Missouri Legislature

Covering state lawmakers, bills, and policy emerging from Jefferson City.

Missouri Gov. Jay Nixon believes there’s still hope for expanding Medicaid in the state, and feels that voters will strike down “right-to-work” legislation if the issue makes it onto the ballot. KSMU’s Scott Harvey has more on the Governor’s keynote address as part of the annual Jackson Day Celebration.

Landlords would not be required to disclose if a property was contaminated through the manufacture of controlled substances, given the site is properly cleaned. That’s according to a bill filed by a Springfield lawmaker in the Missouri House. KSMU’s Scott Harvey has details.

Conservative activists and elected officials from across the state will gather in Springfield this weekend for the Missouri GOP’s Lincoln Days festivities. KSMU's Theresa Bettmann has more.

The three day event takes place at the University Plaza Hotel and Convention center beginning Friday night with a reception dinner.  Matt Wills is the direction of communications for the Missouri Republican party.  He says this is a chance to celebrate accomplishments and highlight party goals. 

Around the turn of the 20th Century, the nickname Show-Me state was bestowed upon Missouri. And through the years, like so many other states, Missouri has compiled a rather interesting list of state designations. KSMU’s Scott Harvey tells us about the latest proposal that is turning heads.

A new link on the KSMU homepage called “Bill Tracker” hopes to easily inform Missouri citizens on the legislative session.  KSMU’s Theresa Bettmann spoke with its creators to find out more about this statewide resource.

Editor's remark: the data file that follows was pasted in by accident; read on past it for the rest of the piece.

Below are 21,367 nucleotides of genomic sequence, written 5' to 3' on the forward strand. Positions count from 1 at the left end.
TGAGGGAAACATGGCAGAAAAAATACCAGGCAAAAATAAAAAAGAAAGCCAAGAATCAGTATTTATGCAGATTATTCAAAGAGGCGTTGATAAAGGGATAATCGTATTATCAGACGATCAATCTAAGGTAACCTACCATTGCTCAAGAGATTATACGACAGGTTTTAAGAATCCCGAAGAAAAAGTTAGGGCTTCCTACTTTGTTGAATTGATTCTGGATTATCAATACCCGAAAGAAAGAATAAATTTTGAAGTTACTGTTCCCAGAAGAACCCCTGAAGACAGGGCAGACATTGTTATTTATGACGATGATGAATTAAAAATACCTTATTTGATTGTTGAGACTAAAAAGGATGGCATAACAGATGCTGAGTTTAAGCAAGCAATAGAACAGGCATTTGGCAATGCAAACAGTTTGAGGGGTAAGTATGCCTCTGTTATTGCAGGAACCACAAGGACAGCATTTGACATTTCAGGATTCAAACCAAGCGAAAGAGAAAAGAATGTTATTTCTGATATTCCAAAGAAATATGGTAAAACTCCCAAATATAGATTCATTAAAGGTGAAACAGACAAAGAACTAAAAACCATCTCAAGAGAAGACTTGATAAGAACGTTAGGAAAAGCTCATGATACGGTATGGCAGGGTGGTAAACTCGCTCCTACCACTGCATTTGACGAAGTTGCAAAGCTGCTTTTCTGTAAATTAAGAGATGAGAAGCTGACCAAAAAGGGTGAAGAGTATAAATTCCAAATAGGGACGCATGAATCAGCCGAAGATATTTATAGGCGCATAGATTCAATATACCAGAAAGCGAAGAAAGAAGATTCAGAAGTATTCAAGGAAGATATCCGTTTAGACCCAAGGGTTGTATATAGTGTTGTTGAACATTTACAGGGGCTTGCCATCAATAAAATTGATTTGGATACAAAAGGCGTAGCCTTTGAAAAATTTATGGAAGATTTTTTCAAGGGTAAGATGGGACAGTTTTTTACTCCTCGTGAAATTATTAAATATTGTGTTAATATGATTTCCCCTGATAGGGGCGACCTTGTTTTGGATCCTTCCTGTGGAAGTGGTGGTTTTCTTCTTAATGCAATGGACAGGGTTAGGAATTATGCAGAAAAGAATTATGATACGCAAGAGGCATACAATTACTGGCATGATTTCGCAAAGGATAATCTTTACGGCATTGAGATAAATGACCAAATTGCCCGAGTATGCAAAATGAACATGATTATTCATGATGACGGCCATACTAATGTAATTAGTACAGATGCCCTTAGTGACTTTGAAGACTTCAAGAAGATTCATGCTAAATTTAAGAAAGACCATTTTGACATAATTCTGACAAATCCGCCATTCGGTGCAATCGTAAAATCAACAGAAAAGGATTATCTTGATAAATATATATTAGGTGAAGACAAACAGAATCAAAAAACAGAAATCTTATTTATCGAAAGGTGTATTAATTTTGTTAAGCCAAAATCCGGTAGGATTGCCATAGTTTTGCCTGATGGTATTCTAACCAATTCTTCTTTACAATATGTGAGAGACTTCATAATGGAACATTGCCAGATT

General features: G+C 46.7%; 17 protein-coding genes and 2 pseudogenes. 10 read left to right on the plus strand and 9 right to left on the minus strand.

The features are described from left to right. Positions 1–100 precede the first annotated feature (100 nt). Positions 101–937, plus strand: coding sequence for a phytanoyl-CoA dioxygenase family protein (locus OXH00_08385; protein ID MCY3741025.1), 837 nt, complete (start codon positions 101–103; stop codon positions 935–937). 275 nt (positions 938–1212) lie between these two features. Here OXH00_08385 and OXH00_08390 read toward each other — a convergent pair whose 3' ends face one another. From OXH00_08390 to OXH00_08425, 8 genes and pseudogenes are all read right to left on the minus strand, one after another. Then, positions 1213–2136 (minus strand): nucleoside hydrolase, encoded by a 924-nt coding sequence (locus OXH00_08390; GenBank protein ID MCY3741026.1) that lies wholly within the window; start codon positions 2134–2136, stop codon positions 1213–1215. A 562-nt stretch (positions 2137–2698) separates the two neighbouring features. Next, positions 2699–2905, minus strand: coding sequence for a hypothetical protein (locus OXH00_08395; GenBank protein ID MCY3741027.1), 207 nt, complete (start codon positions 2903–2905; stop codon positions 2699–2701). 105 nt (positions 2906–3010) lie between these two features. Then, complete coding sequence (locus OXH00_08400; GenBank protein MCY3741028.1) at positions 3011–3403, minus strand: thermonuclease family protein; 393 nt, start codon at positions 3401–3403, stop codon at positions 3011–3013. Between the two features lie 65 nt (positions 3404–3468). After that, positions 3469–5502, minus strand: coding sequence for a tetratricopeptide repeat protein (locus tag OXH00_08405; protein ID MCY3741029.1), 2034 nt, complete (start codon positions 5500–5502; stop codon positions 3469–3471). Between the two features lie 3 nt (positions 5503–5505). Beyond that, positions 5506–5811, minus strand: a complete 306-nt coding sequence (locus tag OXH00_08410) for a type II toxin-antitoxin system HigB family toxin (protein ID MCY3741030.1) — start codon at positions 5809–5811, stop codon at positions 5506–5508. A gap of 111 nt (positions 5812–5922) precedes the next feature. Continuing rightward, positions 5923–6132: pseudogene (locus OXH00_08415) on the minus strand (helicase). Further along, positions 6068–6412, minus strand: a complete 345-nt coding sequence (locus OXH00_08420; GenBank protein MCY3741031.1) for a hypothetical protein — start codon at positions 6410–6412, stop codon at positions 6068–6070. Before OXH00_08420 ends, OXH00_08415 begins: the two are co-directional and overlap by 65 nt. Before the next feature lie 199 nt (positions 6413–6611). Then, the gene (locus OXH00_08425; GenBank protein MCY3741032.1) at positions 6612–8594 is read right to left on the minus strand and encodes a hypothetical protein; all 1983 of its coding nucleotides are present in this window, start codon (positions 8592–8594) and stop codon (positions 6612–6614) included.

It’s been just over a week since the launch of the online tool, created by St. Louis Public Radio and modeled after a similar project created by MinnPost in Minnesota.  Brent Jones, the data and visualization specialist with St. Louis Public Radio and the Beacon, says the hope with this user-friendly site is to further engage Missourians.

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In just over a decade, cell phone calls to 9-1-1 have nearly doubled in Greene County, rising from 40 percent to 77 percent.  That's above the national average.  While the volume of calls is increasing, state-wide funding for 9-1-1 is on the decline. Missouri is one of the only two states currently without wireless surcharge laws in place to fund the vital service. KSMU’s Theresa Bettmann has more.

As state lawmakers convened in Jefferson City Wednesday for the first day of the 2014 session, Missouri Gov. Jay Nixon called for the reauthorization of the Missouri Rx program during a stop in Springfield. KSMU’s Scott Harvey reports.

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Factoring in inflation, Missouri State University is $17 million behind in its operating budget since 2002, according to President Clif Smart.

Outlining the school’s priorities for the upcoming Missouri legislative session, Smart says that after years of declines in appropriations, MSU hopes to get a boost from the state for the second straight year.

Republican State Rep. Eric Burlison is again seeking to restore caps on damages awarded in medical malpractice lawsuits. KSMU’s Scott Harvey reports.

The Springfield lawmaker has pre-filed a bill that would restore the $350,000 cap. A similar bill was passed by the Missouri House during the 2013 regular session but died in the Senate.

“Without these reasonable limits, patients in Missouri are gonna continue to pay higher medical bills just to cover the costs of these frivolous lawsuits,” Burlison said.

Senator Dixon's office

A Republican state senator from Springfield is urging Gov. Nixon to release funds for Missouri’s public defender system. As KSMU’s Scott Harvey reports, Sen. Bob Dixon feels a failure to do so would undermine the legislature’s work to protect public safety.

The system provides representation for defendants who can’t afford lawyers.

Gov. Jay Nixon says his office will immediately release $215.2 million in funding for education, mental health and other priorities. But as KSMU’s Scott Harvey reports, just because some of the funding is being returned doesn’t mean lawmakers are satisfied.